Interleukin-2 (IL-2) is known to cause xerostomia and skin manifestations similar to graft-versus-host disease (GVHD). We therefore evaluated major salivary gland function in patients with hematological malignancies treated with IL-2 and interferon-α (IFN-α) after ABSCT. Eleven patients (seven male, four female) of median age 40 (24-47) were evaluated, seven with non-Hodgkin lymphoma (NHL); one with Hodgkin's disease (HD) and three with acute myelogenous leukemia (AML). Parotid and submandibular salivary gland function was assessed before, during and after IL2/IFN-α administration by evaluation of the salivary flow rate and the composition of secreted saliva. Significant reductions in both the resting and stimulated parotid and submandibular salivary flow rates were observed during IL-2/IFN-α immunotherapy compared with the pre- and post-therapy values (P < 0.01), while no hyposalivation was observed in the control patients who underwent ABSCT and did not received IL-2. Sialochemical evaluation revealed a significant increase in potassium concentration (24.4 ± 0.6 mEq/l to 28.9 ± 1.4 mEq/l) and a significant decrease in sodium concentration (6.7 ± 2.1 mEq/l to 3.3 ± 1.0 mEq.l) (P < 0.05) in the stimulated parotid gland saliva secreted during IL-2/IFN-α administration. Salivary protein concentrations were not altered by the IL-2/IFN-α immunotherapy. Similar changes were previously observed in mice and humans with chronic GVHD. We conclude that IL-2 immunotherapy induces major salivary gland dysfunction in humans, similar to our previous observations in patients with chronic GVHD, which may indicate similar pathophysiologic mechanisms.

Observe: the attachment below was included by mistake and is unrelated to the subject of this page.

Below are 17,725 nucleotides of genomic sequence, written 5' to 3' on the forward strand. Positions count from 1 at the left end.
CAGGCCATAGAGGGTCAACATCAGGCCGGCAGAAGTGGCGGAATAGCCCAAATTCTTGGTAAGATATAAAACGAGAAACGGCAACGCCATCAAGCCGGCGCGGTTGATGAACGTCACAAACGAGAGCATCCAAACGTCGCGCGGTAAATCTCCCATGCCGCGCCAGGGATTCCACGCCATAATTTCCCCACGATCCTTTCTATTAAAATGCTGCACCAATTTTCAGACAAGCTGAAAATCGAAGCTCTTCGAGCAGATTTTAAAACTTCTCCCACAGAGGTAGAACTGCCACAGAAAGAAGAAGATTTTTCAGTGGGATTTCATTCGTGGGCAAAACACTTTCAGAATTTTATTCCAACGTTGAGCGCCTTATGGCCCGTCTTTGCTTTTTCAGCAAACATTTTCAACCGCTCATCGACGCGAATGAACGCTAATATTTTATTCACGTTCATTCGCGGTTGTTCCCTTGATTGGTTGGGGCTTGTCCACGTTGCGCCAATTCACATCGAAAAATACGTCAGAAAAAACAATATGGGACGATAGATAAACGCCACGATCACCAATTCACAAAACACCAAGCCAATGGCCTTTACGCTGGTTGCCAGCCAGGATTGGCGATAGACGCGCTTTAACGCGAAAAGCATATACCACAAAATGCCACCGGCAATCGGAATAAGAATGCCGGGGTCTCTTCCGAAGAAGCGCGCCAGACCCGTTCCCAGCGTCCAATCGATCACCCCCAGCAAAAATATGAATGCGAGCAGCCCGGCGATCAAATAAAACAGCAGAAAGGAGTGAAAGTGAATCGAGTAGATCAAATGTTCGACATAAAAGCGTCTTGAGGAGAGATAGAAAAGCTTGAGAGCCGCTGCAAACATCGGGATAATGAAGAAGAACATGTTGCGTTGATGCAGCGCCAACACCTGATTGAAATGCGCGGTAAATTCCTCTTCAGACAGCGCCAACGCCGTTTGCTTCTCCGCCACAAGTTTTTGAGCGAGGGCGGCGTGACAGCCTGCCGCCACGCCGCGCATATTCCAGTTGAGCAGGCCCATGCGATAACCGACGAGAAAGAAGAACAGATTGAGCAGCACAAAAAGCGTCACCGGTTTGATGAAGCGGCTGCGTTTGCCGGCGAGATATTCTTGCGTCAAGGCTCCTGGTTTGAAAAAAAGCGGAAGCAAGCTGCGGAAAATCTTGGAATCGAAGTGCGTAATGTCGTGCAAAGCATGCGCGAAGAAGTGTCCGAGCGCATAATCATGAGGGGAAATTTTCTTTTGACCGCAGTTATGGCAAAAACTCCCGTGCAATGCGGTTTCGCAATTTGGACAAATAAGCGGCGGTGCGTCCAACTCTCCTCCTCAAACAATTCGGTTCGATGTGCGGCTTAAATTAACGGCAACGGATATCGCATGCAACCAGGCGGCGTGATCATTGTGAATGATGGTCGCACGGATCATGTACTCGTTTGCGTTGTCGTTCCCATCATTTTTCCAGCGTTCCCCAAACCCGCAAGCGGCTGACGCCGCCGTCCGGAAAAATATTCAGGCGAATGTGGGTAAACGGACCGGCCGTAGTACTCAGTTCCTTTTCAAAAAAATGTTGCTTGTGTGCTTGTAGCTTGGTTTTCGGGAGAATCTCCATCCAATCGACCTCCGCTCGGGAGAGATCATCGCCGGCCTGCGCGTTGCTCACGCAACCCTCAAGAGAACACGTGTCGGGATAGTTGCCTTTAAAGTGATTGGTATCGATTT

- Salivary flow rates
- Salivary glands